Studies Suggest Mastitis is Not Just a Dairy Issue29 October 2013
Beef producers should look at mastitis like the dairymen do, suggests Cathy Bandyk, a Nutritionist at Quality Liquid Feeds who says that milk production is responsible for over half of pre-weaning calf weight gain variation.
Such a statistic will cost money as each pound of milk produced correlated to in excess of seven pounds of weaning weight, writes Mr Bandyk.
Mastitis infections reduce milk yield, and, in turn, can knock weaning weights 7–12 per cent, or even more, she adds.
Mastitis is, by definition, inflammation of the mammary gland. While these infections can be the result of an injury, virtually all cases are due to infectious agents such as staphylococcus and streptococcus bacteria.
Mastitis is classified by severity into four classes:
•Peracute – swollen, hot, red udder; fever, depression, weight loss, depressed appetite;
•Acute – severe udder inflammation; some fever, mild depression;
•Subacute – less pronounced udder symptoms; cows do not appear sick;
•Subclinical – no visible signs or symptoms, but infectious agents present.
The bacteria responsible for mastitis are widely distributed in the environment. Cows can come in contact with them through bedding, on pastures, in dirt lots, from other cows through cross-suckling by calves, and from flies.
Research has shown that problem bacteria, such as Staphylococcus aureus, can already be present in the teat canals of heifers prior to their first lactation.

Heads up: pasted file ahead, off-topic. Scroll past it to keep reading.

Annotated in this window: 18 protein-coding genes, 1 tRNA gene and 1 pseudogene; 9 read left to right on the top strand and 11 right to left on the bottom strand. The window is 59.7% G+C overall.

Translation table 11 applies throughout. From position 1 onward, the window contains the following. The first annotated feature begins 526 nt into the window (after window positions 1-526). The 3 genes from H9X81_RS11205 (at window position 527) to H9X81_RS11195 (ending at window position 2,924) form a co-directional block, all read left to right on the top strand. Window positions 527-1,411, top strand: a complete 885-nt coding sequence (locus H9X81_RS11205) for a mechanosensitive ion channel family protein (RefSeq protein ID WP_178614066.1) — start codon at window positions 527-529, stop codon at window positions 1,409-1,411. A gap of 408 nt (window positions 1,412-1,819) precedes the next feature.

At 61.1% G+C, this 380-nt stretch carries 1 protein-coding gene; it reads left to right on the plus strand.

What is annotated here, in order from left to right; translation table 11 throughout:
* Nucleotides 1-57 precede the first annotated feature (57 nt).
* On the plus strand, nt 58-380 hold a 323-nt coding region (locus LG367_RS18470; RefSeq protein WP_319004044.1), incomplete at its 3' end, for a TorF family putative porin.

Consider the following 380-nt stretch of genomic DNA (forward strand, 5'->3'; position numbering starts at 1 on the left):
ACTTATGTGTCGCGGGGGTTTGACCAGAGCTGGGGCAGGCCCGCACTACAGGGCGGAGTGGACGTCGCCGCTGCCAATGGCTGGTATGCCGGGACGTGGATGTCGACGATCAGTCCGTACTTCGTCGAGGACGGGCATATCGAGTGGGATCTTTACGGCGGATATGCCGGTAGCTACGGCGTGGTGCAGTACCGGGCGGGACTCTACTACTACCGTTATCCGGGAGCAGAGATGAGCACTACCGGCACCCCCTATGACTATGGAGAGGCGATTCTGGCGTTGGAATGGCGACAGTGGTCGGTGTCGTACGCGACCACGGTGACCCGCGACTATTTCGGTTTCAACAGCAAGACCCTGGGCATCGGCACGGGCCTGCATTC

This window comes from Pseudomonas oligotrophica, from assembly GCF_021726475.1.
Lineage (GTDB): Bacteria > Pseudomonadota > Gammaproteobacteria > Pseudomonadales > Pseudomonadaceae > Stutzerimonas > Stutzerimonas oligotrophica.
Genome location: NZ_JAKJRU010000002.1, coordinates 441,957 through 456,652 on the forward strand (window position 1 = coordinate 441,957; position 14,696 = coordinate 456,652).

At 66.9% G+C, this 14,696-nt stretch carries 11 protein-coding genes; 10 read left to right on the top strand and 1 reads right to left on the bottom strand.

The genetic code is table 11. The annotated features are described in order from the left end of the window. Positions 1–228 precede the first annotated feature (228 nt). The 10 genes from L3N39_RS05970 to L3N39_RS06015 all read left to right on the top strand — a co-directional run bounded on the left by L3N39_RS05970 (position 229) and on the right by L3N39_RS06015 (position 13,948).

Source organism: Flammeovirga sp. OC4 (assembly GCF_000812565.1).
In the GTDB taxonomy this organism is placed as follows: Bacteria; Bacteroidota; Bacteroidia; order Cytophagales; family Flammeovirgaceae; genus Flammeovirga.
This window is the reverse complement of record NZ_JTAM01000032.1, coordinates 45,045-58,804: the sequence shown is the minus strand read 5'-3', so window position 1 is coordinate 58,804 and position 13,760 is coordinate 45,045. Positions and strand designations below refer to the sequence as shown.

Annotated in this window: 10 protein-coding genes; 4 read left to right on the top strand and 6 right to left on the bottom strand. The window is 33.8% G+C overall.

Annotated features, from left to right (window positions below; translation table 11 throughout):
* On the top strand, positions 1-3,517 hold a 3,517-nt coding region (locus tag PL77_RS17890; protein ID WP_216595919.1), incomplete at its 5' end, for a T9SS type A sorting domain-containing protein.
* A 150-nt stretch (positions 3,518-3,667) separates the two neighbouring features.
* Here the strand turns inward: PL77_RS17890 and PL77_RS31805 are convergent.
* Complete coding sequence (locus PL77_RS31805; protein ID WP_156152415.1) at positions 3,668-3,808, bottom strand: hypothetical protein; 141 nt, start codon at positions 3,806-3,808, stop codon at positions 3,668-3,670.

Factors often associated with mastitis include wet and muddy conditions, confinement settings, nutritional stress (and resulting impacts on immune function), teats that are wide and flat-tipped, older cows (since pendulous udders are more prone to physical injury and contamination), and significant fly populations.
Biting flies, such as horn flies, can actually drive infectious bacteria into mammary tissue when feeding. Open sores on udders, due to multiple fly bites, are obvious sites for establishment of infections.
And virtually all flies can physically carry disease organisms onto an animal. A common indicator of mastitis is somatic cell count (SCC). White blood cells known as leukocytes constitute the majority of the somatic cells in question. The number of somatic cells increases in response to pathogenic bacteria like S. aureus. Typically, values of less than 100,000 cells/ml would be considered uninfected, while cows with greater than 300,000 cells/ml are infected with significant pathogens.
How Big is the Problem?
Several research projects have evaluated the prevalence and significance of mastitis in beef cows and heifers, reporting infections in 7–54 per cent of the animals involved. In a study at Louisiana State University, mastitis in heifers reduced weaning weights 23 pounds. This matches closely with a couple published veterinary case studies, which reported decreases of 31 ½ and 26 ½ pounds.
Another study (Watts et al.) specifically tied S. aureus infections to a 42-pound depression in pre-weaning gains. In this group of cows, 37 per cent of the animals (and 18 per cent of all quarters) were infected with the organism. Work at North Carolina State evaluated mastitis in a group of Simmental heifers, collecting and analyzing milk samples six times during their initial lactation.